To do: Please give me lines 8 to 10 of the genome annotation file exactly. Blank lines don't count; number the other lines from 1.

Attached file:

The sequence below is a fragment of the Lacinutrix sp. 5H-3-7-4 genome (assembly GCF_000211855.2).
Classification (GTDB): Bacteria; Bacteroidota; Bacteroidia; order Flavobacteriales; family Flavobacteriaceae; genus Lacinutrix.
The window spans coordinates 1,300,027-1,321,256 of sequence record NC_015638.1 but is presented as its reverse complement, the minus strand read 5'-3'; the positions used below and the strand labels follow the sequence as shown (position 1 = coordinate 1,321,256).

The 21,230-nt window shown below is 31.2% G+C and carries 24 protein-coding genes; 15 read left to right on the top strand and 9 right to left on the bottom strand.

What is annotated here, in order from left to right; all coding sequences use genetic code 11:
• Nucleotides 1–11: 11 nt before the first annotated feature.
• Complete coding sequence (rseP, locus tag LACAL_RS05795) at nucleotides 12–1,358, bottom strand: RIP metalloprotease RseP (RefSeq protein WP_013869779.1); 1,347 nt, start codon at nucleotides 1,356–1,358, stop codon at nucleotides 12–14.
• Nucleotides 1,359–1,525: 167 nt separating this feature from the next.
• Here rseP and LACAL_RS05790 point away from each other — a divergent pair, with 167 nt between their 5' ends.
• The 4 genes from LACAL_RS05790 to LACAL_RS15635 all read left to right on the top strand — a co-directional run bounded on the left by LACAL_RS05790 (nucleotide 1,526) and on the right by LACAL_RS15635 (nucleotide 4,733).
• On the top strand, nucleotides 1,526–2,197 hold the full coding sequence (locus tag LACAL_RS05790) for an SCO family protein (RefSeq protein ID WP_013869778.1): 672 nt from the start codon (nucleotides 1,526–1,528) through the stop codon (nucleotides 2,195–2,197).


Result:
• Nucleotides 1,359–1,525: 167 nt separating this feature from the next.
• Here rseP and LACAL_RS05790 point away from each other — a divergent pair, with 167 nt between their 5' ends.
• The 4 genes from LACAL_RS05790 to LACAL_RS15635 all read left to right on the top strand — a co-directional run bounded on the left by LACAL_RS05790 (nucleotide 1,526) and on the right by LACAL_RS15635 (nucleotide 4,733).